Tuesday, April 30, 2019

Nearing the finish line? Years of advocating for an end to distracted driving in Florida, an update Guest Post - Mark Merwitzer - an advocate for safe road travel

EDITOR's NOTE: I am pleased to present another guest post to the South Dade Updates Blog (SDU) from Mark Merwitzer.  CLICK HERE for prior relevant posts relating to Mark Merwitzer.  Mark has been hard at work appearing over the many years before the Florida Legislature to enact life safety legislation relating to distracted driving. 

I want to thank Mark Merwitzer, a Palmetto Bay resident and a founding member of our Palmetto Bay Youth Community Involvement Board (and a past Chair of the Youth Board) for his tenacious efforts on this anti-distracted driving initiative. 

Also see a prior Guest Post from Mark Merwitzer: January 14, 2018, Guest Post - Mark Merwitzer - an advocate for safe roads - ending distracted driving

I am beyond excited to announce the passage of House Bill 107 through the Florida Legislature, and now is on its way to Governor DeSantis’s desk. Years of my hard work, along with others, has finally paid off.

Debbie Wanninkhof / Mark Merwitzer
After three years of my appearances in multiple committees, working with multiple elected officials, rallying support at a local level, and developing a relationship with many Florida politicians, as well as many families who have lost loved ones and then getting them involved, today is the day the Florida Legislature finally passed a texting while driving ban with primary enforcement.

Out of 50 states, 47 have laws to ban texting while driving as a primary offense. Florida is not one of those yet, but Governor DeSantis will have the bill on his desk within the next few days to make texting while driving a primary offense. In addition, the bill would prohibit handheld cell phone use in school and work zones. Currently Florida has a secondary offense which prohibits police officers from giving tickets to texting drivers unless another infraction is involved. Consequently, the roads are filled with people distracted by their phones often resulting in accidents and fatalities. Safety is the foremost concern for all, yet, Florida is currently lacking with this commonsense legislation. That will change October 1st, when the new law takes effect.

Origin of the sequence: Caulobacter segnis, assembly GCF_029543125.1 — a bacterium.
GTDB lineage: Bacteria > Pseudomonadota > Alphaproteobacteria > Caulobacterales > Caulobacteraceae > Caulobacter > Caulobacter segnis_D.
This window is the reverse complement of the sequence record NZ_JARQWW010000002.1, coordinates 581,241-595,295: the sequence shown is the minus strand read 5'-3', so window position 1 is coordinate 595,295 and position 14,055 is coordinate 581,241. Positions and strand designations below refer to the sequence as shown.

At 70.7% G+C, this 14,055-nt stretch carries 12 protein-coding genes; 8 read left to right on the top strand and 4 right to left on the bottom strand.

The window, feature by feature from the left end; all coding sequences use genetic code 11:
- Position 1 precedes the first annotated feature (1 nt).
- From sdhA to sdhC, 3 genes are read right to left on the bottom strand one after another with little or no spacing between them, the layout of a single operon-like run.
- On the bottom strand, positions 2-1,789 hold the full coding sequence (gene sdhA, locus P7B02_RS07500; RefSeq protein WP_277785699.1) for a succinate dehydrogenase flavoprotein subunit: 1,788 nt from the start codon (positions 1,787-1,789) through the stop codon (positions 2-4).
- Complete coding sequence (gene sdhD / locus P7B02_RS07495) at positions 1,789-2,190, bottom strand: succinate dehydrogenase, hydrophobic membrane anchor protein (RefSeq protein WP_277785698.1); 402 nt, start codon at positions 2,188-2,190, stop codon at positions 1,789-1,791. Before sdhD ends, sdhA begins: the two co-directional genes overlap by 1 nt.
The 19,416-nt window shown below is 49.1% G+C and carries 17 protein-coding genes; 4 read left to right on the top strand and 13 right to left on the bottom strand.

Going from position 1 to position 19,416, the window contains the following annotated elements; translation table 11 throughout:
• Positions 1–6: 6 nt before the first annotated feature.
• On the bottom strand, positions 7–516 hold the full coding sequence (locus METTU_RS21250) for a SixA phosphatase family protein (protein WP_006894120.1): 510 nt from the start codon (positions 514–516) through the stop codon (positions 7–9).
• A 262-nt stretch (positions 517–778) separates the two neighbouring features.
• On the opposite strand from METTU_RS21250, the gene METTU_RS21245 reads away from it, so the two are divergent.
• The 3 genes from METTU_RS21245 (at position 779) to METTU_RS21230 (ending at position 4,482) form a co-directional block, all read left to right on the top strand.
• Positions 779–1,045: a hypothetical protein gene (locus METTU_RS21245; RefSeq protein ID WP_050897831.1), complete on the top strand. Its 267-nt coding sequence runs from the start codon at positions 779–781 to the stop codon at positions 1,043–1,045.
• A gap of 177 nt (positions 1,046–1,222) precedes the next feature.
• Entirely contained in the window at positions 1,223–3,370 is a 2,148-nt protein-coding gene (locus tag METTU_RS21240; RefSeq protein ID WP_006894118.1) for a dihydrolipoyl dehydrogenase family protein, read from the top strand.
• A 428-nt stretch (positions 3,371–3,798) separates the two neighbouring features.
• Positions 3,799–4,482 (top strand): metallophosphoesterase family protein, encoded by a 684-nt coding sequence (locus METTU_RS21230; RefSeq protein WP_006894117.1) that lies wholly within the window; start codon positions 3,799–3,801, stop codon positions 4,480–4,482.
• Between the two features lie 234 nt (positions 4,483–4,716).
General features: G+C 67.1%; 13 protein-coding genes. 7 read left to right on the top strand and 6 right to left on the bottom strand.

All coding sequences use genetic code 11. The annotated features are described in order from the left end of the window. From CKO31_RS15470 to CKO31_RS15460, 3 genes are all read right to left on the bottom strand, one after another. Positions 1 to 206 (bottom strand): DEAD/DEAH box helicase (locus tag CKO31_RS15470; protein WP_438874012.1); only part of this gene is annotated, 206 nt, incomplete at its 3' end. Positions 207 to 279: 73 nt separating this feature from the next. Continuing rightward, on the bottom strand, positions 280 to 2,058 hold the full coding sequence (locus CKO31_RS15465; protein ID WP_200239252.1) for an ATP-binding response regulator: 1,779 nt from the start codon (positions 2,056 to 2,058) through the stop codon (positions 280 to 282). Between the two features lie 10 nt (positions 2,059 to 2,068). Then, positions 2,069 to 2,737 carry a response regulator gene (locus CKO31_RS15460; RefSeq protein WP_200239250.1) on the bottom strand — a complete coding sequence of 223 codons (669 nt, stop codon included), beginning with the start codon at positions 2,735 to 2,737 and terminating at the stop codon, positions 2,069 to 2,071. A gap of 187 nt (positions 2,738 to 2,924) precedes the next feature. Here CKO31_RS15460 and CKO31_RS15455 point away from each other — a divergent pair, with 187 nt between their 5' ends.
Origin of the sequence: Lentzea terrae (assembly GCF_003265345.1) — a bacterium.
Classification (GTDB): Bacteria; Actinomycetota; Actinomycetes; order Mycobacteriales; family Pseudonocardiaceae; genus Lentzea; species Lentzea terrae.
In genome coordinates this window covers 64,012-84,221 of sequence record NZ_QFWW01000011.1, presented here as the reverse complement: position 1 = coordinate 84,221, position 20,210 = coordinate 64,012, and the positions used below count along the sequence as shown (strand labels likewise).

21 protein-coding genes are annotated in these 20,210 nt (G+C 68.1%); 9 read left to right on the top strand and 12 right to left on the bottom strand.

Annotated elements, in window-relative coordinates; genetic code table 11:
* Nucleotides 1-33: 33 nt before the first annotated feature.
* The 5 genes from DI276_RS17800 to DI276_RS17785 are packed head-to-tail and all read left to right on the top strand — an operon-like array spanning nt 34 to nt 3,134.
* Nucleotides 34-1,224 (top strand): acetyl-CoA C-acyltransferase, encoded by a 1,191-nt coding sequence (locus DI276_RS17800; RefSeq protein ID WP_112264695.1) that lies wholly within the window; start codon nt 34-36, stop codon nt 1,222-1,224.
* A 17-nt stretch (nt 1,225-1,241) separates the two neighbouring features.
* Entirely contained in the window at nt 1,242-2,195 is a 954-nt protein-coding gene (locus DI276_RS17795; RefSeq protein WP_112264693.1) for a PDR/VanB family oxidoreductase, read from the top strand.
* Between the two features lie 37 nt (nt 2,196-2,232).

My personal journey began three years ago when I was just 16 years old. I was driving down the MacArthur Causeway with my dad after having lunch with my grandmother. My dad was cursing at every car that went by for swerving in and out of their lanes. I noticed that the vast majority of these drivers were on their phone, totally oblivious to the road. It occurred to me that no one was doing anything to address this massive road safety issue. When I got home and did some research, not only did I find that Florida did not have a primary enforcement law, but texting while driving impacts my generation the most.

So, I got to work. I reached out to my local officials along with the local youth councils -one of which I was the chair of- and asked them to do something about this severe problem. Unfortunately, the issue is preempted to the state which means that local governments cannot regulate texting while driving within their own municipalities. So instead of enacting local laws, I am pleased to have worked with many people such as Commissioner Daniella Levine Cava, Mayor Eugene Flinn, Mayor Cindy Lerner, and many others to have them all pass urgings (also known as legislative requests) to the Florida Legislature and then lobby for the issue.

After all of these urgings passed, I contacted Senator Rene Garcia with the help of outgoing Senator de la Portilla and asked him to sponsor a texting while driving ban in the Senate. Senator Rene Garcia agreed. Representative Slosberg sponsored the bill in the House. Even though the bill did not pass the first year, it was the very first time any kind of texting while driving bill received a hearing since the secondary ban passed in 2013. It was also that year when I traveled up to Tallahassee for the first time and presented the bill before a Senate Committee. It was nerve racking for a then 16-year-old me. I am extremely grateful to everyone who supported me in that first year.

The next year is when things really got moving. After going up to Tallahassee multiple times in 2018, the bill managed to get through the Florida House and 3/4 of the Senate committees. Unfortunately, the last committee chair, Rob Bradley, refused to hear the bill. Senator Bradley single-handedly killed the bill last year. That action devastated many families who lost loved ones and went to Tallahassee to advocate for the bill.

However, I was not discouraged at all and decided to keep up the good fight.

But, as the saying goes, the third time's a charm. This year, I am grateful for the sponsorship of Senate President Designee Wilton Simpson and the work of Representative Jackie Toledo. With their sponsorships and the backing of a coalition of which I am a part of, getting grieving parents on board, sacrificing my spring break, talking to dozens of legislators, and appearing at almost every hearing for the bill, we were finally able to get it done this year. I am so glad to see my hard work finally pay off.

Thank you to everyone involved for making our roads safer.

-Mark Merwitzer

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